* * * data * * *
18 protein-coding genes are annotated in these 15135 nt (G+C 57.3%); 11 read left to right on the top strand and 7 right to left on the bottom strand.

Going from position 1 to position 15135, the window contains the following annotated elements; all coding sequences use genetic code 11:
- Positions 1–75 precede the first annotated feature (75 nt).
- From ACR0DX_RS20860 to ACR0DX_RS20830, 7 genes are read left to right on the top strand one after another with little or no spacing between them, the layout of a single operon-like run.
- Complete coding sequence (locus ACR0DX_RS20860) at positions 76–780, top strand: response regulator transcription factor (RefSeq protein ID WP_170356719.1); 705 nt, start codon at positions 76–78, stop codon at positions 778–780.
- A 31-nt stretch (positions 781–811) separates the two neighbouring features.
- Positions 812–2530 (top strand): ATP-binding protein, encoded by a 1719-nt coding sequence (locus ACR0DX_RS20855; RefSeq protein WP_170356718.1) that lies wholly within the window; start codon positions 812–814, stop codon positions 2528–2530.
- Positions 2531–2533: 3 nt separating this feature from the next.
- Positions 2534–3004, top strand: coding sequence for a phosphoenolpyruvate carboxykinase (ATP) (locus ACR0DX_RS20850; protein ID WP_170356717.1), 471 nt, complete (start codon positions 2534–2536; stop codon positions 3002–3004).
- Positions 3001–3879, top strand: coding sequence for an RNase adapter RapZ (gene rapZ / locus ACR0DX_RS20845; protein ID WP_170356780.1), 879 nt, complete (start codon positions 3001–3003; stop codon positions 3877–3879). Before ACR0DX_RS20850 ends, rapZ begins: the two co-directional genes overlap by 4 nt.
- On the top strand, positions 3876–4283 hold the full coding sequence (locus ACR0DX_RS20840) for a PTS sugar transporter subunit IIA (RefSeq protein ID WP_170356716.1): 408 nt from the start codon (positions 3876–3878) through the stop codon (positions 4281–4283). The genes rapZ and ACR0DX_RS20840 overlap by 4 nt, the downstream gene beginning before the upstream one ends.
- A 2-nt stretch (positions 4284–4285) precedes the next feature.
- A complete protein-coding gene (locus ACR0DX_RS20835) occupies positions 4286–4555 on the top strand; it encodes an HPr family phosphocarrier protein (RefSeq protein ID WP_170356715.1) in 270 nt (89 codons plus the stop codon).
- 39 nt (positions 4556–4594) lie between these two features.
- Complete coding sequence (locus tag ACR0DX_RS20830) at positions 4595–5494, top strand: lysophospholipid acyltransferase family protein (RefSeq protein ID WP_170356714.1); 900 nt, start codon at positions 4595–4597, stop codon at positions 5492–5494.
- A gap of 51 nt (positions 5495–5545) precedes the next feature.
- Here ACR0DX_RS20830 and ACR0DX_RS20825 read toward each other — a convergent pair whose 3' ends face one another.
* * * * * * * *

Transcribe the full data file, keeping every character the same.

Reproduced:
18 protein-coding genes are annotated in these 15135 nt (G+C 57.3%); 11 read left to right on the top strand and 7 right to left on the bottom strand.

Going from position 1 to position 15135, the window contains the following annotated elements; all coding sequences use genetic code 11:
- Positions 1–75 precede the first annotated feature (75 nt).
- From ACR0DX_RS20860 to ACR0DX_RS20830, 7 genes are read left to right on the top strand one after another with little or no spacing between them, the layout of a single operon-like run.
- Complete coding sequence (locus ACR0DX_RS20860) at positions 76–780, top strand: response regulator transcription factor (RefSeq protein ID WP_170356719.1); 705 nt, start codon at positions 76–78, stop codon at positions 778–780.
- A 31-nt stretch (positions 781–811) separates the two neighbouring features.
- Positions 812–2530 (top strand): ATP-binding protein, encoded by a 1719-nt coding sequence (locus ACR0DX_RS20855; RefSeq protein WP_170356718.1) that lies wholly within the window; start codon positions 812–814, stop codon positions 2528–2530.
- Positions 2531–2533: 3 nt separating this feature from the next.
- Positions 2534–3004, top strand: coding sequence for a phosphoenolpyruvate carboxykinase (ATP) (locus ACR0DX_RS20850; protein ID WP_170356717.1), 471 nt, complete (start codon positions 2534–2536; stop codon positions 3002–3004).
- Positions 3001–3879, top strand: coding sequence for an RNase adapter RapZ (gene rapZ / locus ACR0DX_RS20845; protein ID WP_170356780.1), 879 nt, complete (start codon positions 3001–3003; stop codon positions 3877–3879). Before ACR0DX_RS20850 ends, rapZ begins: the two co-directional genes overlap by 4 nt.
- On the top strand, positions 3876–4283 hold the full coding sequence (locus ACR0DX_RS20840) for a PTS sugar transporter subunit IIA (RefSeq protein ID WP_170356716.1): 408 nt from the start codon (positions 3876–3878) through the stop codon (positions 4281–4283). The genes rapZ and ACR0DX_RS20840 overlap by 4 nt, the downstream gene beginning before the upstream one ends.
- A 2-nt stretch (positions 4284–4285) precedes the next feature.
- A complete protein-coding gene (locus ACR0DX_RS20835) occupies positions 4286–4555 on the top strand; it encodes an HPr family phosphocarrier protein (RefSeq protein ID WP_170356715.1) in 270 nt (89 codons plus the stop codon).
- 39 nt (positions 4556–4594) lie between these two features.
- Complete coding sequence (locus tag ACR0DX_RS20830) at positions 4595–5494, top strand: lysophospholipid acyltransferase family protein (RefSeq protein ID WP_170356714.1); 900 nt, start codon at positions 4595–4597, stop codon at positions 5492–5494.
- A gap of 51 nt (positions 5495–5545) precedes the next feature.
- Here ACR0DX_RS20830 and ACR0DX_RS20825 read toward each other — a convergent pair whose 3' ends face one another.